Many businesses grow and evolve over time and the way the business was originally structured to operate, may not always be the best structure for the growth and continued success of the business.
There could be a number of reasons to restructure a business for example asset protection, raising new capital, simplifying your affairs, etc.
If your existing business structure no longer suits you, you can consider restructuring your business. Restructuring a business may involve setting up a new entity as appropriate and transferring assets from the old entity to the new entity.
Normally, when an entity transfers its assets to another entity, any gains on transfer are subject to income tax liability. However, thanks to the Small Business Restructure Roll-over provisions as it allows small businesses to transfer active assets from one entity to one or more other entities, without incurring income tax liability.
The rollover applies to the transfer of active assets that are CGT assets, trading stock, revenue assets or depreciating assets used or held for use, in the course of carrying on a business.
In order to qualify for the SBRR, your business must meet the following criteria:
To be eligible for the rollover, the transfer of assets must form part of a genuine restructure as opposed to an artificial or inappropriately tax-driven scheme. For example, if you’re restructuring the business specifically to create a more tax-effective sale, then your small business entity won’t qualify for the small business rollover relief.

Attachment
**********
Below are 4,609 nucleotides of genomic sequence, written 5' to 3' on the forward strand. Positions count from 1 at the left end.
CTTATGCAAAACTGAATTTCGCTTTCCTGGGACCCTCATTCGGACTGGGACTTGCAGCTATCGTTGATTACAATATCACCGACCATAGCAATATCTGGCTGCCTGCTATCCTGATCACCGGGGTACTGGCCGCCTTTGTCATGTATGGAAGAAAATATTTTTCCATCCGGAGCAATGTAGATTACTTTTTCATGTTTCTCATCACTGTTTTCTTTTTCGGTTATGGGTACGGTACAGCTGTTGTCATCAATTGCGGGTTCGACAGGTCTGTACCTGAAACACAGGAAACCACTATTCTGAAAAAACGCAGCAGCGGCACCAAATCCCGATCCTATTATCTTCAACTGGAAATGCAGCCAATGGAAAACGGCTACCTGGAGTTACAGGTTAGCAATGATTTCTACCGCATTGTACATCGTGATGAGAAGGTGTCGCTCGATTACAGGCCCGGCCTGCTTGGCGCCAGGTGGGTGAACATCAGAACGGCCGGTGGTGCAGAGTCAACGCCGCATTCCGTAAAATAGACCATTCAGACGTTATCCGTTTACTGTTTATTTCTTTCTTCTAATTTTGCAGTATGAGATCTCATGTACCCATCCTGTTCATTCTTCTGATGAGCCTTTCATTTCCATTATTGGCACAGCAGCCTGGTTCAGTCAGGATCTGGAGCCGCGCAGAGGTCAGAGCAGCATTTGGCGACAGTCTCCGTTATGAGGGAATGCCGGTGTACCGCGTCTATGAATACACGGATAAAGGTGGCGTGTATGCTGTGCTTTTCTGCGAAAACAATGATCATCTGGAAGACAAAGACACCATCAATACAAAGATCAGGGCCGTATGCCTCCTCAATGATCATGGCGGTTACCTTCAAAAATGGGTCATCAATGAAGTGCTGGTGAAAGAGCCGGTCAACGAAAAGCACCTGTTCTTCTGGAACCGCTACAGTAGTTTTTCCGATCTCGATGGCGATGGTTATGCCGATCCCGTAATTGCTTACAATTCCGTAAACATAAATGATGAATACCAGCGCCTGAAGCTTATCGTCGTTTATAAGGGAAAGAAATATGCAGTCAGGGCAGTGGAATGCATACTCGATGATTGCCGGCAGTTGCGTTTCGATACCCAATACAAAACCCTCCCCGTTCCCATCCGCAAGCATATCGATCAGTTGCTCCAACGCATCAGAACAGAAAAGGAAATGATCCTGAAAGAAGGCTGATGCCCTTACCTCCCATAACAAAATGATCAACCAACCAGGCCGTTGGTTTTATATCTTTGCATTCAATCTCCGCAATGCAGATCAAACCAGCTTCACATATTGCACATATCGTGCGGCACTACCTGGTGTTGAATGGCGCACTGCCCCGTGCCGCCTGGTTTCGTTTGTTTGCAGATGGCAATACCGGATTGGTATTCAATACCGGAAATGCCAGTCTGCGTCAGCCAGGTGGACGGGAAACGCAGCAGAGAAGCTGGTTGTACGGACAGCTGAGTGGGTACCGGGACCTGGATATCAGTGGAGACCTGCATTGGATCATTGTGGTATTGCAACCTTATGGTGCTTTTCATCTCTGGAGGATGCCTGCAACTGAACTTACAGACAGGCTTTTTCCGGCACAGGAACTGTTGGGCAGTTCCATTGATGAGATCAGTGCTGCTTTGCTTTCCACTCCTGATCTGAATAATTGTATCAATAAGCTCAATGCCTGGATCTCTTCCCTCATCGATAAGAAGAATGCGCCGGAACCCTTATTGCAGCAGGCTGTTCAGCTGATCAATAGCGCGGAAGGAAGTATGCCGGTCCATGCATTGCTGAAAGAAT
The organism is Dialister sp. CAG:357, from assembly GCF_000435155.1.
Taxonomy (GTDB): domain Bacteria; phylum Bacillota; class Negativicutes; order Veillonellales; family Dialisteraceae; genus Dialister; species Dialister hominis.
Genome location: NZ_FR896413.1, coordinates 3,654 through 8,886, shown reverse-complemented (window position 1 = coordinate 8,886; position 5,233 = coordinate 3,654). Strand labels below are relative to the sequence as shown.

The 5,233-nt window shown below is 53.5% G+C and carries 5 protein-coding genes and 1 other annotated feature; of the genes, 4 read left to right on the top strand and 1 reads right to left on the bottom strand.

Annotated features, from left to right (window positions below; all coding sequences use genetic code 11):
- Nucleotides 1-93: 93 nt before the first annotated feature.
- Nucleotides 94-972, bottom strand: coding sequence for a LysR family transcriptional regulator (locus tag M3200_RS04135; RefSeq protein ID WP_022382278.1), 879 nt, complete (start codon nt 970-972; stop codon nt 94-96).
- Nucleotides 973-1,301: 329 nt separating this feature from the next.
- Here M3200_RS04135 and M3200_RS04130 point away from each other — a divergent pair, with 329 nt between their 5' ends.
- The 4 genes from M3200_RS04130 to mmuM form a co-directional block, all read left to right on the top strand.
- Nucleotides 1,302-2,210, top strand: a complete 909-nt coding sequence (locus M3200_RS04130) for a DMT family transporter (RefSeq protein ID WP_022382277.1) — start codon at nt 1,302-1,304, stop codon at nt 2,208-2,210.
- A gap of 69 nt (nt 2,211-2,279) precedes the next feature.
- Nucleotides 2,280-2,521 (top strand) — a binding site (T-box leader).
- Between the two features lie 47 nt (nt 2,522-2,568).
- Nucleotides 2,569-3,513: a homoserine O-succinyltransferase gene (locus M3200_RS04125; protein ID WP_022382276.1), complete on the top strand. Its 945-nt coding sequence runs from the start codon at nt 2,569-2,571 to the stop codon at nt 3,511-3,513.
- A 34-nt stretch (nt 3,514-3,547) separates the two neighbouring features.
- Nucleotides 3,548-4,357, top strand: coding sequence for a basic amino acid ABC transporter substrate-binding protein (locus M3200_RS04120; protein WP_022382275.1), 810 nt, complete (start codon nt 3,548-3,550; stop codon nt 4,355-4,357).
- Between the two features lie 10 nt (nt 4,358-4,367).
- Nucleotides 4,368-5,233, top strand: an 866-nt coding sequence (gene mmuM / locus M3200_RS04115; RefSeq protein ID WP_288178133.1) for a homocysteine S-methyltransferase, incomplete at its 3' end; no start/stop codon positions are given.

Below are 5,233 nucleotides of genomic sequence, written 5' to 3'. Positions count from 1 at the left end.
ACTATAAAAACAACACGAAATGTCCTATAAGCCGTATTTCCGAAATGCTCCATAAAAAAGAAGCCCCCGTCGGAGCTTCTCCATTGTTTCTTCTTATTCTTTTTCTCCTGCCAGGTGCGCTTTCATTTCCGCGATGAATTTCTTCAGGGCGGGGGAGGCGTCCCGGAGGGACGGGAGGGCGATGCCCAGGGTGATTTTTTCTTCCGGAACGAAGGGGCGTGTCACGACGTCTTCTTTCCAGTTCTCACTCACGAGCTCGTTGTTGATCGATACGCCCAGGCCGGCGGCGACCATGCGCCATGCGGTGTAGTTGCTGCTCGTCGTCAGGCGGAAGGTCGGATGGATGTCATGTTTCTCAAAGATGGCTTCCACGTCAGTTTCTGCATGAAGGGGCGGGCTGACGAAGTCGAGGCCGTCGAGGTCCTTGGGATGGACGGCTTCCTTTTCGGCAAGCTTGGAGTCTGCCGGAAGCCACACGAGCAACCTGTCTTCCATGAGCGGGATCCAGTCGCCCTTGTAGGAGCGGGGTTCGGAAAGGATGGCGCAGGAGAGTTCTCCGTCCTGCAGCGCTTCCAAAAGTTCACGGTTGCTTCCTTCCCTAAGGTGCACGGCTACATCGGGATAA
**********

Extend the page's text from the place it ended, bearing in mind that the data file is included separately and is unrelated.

Similarly, to be eligible for the rollover, the transaction must not result in a change to the ultimate economic ownership of the transferred assets. The ultimate economic owners of an asset are the individuals who directly or indirectly, own an asset.
Get in touch with us today, If you would like to know more about business restructuring and determining your eligibility to apply for the small business restructure rollover.
Disclaimer: This article is provided as general information only and does not consider your specific situation, objectives, or needs. It does not represent accounting or tax advice upon which any person may act. Implementation and suitability require a detailed analysis of your specific circumstances. Before taking any action, consider your own circumstances and seek professional advice.